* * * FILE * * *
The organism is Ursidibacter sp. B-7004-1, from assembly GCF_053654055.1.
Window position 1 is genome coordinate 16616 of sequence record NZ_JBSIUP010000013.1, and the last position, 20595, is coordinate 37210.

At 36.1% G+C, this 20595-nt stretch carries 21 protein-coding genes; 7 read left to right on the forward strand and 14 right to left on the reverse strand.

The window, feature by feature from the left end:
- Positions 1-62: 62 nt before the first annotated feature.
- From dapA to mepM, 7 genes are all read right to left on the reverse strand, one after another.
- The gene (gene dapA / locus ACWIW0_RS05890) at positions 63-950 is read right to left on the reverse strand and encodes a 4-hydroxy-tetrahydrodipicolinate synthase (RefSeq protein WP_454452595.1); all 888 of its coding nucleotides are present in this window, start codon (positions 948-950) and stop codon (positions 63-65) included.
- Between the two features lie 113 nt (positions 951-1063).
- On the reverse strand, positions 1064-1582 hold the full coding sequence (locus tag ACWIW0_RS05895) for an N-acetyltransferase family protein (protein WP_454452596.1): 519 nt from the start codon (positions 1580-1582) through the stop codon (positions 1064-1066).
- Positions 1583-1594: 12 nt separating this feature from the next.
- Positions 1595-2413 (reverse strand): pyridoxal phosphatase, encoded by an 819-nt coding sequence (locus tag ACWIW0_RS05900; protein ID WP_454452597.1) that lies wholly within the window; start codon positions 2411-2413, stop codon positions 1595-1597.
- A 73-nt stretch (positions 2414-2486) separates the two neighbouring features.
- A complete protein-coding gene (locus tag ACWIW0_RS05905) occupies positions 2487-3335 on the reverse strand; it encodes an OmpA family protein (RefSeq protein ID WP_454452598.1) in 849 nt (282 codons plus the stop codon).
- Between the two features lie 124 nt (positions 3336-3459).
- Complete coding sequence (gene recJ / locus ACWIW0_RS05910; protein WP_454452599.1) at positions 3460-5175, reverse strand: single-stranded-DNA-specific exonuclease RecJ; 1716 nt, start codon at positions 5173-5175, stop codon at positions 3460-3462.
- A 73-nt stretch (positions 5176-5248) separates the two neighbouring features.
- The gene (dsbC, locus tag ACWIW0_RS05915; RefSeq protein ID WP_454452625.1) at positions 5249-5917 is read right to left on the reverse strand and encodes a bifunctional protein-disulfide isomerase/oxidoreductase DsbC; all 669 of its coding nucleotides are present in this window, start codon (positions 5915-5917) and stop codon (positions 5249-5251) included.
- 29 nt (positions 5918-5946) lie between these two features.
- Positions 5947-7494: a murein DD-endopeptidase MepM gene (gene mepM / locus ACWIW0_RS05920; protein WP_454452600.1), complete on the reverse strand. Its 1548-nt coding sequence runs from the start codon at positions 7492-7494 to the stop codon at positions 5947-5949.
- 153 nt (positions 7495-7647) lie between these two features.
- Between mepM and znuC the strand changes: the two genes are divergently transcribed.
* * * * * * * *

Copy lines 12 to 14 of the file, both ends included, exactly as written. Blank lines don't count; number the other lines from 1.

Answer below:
- A 73-nt stretch (positions 2414-2486) separates the two neighbouring features.
- A complete protein-coding gene (locus tag ACWIW0_RS05905) occupies positions 2487-3335 on the reverse strand; it encodes an OmpA family protein (RefSeq protein ID WP_454452598.1) in 849 nt (282 codons plus the stop codon).
- Between the two features lie 124 nt (positions 3336-3459).